J.D. Power Lowers 2009 U.S. Auto Sales Forecast to 10 Million but Increases Global Sales Estimate

According to a revised report from J.D. Power and Associates, automakers will sell just 10 million cars and trucks in the U.S. this year, making 2009 the worst year in more than three decades. In a previous study, J.D. Power had predicted that total new light-vehicle sales in the USA in 2009 would reach 10.4 million units. The renowned forecaster said that the revision was driven primarily by a projected reduction in retail sales of 230,000 units to total 8.3 million units in 2009, as well as by expected reductions in fleet sales.

"While there are some signs of stability in the automotive market, current sales rates indicate that achieving recovery will not be a quick proposition," said Gary Dilts, senior vice president of J.D. Power's automotive operations.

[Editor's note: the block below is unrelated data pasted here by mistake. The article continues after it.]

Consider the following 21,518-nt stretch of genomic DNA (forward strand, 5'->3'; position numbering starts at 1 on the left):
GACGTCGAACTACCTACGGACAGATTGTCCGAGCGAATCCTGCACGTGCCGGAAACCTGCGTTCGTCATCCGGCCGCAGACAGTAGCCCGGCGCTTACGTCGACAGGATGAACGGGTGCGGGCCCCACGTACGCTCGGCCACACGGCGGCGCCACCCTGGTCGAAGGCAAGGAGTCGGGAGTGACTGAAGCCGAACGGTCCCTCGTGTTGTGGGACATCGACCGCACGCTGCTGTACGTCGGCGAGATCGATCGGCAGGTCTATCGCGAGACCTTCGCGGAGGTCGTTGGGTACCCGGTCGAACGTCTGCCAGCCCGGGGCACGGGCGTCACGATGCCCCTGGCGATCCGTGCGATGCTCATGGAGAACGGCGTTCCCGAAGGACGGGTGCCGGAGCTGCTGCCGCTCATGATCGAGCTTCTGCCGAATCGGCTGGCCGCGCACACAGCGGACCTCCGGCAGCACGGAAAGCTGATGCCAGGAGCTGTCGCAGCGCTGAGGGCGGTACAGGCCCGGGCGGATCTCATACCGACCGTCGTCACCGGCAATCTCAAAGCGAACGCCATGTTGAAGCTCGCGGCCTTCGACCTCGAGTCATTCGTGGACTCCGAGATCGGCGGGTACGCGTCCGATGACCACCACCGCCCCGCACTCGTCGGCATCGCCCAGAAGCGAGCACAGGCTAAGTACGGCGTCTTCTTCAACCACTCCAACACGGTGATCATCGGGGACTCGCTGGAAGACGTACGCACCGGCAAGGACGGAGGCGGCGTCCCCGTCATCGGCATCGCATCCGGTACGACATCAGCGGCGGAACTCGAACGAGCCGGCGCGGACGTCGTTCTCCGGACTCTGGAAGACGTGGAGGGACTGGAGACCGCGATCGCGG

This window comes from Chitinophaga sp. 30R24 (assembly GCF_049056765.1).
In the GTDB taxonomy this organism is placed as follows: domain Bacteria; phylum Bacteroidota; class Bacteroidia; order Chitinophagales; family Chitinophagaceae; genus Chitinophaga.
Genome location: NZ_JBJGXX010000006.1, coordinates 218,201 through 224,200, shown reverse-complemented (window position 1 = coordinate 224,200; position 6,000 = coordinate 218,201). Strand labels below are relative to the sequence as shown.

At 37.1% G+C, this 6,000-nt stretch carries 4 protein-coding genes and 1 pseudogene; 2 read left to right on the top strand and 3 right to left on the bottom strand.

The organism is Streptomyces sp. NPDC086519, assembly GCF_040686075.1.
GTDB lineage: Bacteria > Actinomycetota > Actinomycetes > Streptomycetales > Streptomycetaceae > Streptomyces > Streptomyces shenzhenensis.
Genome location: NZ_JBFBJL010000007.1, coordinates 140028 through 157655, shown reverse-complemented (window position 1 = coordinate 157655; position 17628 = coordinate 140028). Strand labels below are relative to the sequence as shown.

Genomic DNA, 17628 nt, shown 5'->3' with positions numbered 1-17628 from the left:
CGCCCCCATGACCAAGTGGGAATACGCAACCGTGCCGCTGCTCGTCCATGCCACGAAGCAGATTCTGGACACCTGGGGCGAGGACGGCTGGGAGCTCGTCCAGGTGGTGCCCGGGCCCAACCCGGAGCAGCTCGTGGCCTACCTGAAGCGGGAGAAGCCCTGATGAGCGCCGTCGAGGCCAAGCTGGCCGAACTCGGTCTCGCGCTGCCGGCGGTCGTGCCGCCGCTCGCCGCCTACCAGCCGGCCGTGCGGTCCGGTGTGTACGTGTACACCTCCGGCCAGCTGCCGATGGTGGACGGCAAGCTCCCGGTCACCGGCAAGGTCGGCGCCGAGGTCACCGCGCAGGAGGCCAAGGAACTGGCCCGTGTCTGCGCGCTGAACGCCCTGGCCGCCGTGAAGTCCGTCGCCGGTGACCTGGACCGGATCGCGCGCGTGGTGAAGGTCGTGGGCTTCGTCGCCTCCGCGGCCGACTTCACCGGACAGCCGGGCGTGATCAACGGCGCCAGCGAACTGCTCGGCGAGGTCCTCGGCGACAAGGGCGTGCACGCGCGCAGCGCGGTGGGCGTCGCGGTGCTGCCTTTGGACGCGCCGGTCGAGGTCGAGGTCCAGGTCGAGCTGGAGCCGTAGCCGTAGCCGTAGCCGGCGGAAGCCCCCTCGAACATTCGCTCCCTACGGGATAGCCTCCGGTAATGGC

The forecaster said that while the rate of decline in new-vehicle retail sales in the U.S. slowed down in May compared to the previous 12 months, consumer uncertainty has led to a flattening of sales with the company now projecting a delay in market recovery of two to three months beyond the spring selling season.

"We remain optimistic that the fundamentals will continue to improve and that we will see an uptick during the summer sales season, which will help the industry stabilize further and help build consumer confidence," said Dilts.

But while it may take a while for the United States to recover, J.D. Power has revised upwards its volume forecasts for global auto sales. "As major international automotive markets continue their recovery, we have increased our outlook for 2009 global light-vehicle sales to 58.6 million units, from 57.5 million units forecasted in March," said Jeff Schuster, executive director of global forecasting at J.D. Power.

Source: J.D. Power